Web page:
According to David H. Vroon and Zafar Israili aminotransferases (transaminases) are widely distributed among tissues, and are found in both cytoplasm and mitochondria, although this may vary between different aminotransferases:
Aminotransferases catalyze the redistribution of nitrogen between
amino acids and corresponding oxoacids participating in both protein
metabolism and gluconeogenesis. They are ubiquitous in their cellular
Tissue activity for AST (aspartate aminotransferase) is as follows in decreasing concentration:
heart, liver, skeletal muscle, kidney, pancreas, spleen, lung, and
erythrocyte. Two distinct forms have been identified: a cytoplasmic,
or soluble isoenzyme, and a mitochondrial isoform...
The distribution and relative tissue concentration of ALT (alanine aminotransferase) is similar
but importantly different. Highest activity is found in the liver,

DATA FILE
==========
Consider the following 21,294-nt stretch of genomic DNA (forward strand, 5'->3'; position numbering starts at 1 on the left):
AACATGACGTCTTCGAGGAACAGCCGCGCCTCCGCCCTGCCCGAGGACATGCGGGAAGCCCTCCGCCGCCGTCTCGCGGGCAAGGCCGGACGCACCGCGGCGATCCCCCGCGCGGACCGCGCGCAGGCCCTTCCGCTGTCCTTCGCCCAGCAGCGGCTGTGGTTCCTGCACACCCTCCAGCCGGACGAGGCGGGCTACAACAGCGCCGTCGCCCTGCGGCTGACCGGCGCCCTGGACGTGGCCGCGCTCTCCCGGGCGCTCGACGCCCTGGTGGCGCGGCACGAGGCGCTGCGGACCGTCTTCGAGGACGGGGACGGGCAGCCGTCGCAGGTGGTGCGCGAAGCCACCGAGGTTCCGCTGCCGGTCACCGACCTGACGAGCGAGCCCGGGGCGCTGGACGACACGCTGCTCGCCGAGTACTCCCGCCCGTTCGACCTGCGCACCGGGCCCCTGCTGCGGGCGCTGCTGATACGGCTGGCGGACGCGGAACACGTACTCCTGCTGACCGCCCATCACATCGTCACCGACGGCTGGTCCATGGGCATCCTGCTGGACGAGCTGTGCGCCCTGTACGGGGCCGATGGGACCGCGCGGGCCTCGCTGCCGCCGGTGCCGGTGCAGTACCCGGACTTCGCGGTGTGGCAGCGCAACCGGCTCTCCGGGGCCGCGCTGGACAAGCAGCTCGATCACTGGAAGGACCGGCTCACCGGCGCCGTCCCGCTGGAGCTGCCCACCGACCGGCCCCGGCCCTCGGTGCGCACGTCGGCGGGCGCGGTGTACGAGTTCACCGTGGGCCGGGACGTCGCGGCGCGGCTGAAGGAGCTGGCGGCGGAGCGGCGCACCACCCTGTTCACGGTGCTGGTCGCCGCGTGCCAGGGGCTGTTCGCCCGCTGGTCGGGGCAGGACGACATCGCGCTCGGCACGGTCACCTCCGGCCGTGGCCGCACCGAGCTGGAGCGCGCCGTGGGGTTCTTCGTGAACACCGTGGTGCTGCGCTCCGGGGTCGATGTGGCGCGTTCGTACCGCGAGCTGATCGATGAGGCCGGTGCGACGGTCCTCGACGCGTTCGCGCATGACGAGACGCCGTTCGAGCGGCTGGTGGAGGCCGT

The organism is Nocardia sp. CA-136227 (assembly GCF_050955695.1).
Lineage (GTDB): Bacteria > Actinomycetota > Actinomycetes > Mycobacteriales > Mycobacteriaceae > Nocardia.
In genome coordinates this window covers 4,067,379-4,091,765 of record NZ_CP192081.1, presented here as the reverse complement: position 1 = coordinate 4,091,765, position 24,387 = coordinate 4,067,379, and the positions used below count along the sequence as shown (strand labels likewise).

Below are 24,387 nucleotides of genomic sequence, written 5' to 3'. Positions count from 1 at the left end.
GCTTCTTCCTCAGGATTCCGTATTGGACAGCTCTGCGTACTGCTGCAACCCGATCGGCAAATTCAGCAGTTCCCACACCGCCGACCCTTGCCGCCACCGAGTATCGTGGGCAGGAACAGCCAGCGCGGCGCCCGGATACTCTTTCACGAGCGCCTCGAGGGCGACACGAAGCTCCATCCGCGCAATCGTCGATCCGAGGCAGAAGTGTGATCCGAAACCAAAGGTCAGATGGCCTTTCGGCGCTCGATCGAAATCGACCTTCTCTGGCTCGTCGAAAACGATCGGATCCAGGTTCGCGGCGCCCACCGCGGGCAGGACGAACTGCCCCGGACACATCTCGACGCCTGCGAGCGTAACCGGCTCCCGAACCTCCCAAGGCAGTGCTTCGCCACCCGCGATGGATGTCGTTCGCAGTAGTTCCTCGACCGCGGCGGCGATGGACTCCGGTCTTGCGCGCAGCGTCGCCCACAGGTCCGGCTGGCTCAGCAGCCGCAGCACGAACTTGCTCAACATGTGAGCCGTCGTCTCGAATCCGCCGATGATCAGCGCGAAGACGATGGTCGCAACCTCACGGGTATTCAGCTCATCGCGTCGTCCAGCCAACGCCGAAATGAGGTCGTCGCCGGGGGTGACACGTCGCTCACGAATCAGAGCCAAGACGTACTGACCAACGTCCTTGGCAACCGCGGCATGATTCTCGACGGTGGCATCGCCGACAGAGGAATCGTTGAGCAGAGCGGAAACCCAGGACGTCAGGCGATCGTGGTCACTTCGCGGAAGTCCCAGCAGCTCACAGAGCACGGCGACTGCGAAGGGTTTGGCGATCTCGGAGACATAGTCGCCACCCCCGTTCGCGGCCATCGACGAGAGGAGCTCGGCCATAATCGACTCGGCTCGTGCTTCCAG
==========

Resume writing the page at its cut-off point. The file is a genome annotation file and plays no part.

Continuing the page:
followed by kidney, myocardium, skeletal muscle, pancreas, spleen,
lung, and erythrocyte. ALT activity is found in the cytosol; organ- or
organelle-specific isoenzymes have not been demonstrated. The
concentration of ALT in hepatic cell cytoplasm is comparable to AST;
however, a mitochondrial ALT isoform is not found. In all other
tissues, ALT activity is significantly less than AST.
As regards deamination, there is a Wikipedia page for glutaminase, which indicates that it is found in the mitochondria of a variety of tissues. There are two isoforms, one especially active in the kidney, and the other in liver (although both are found in other tissues).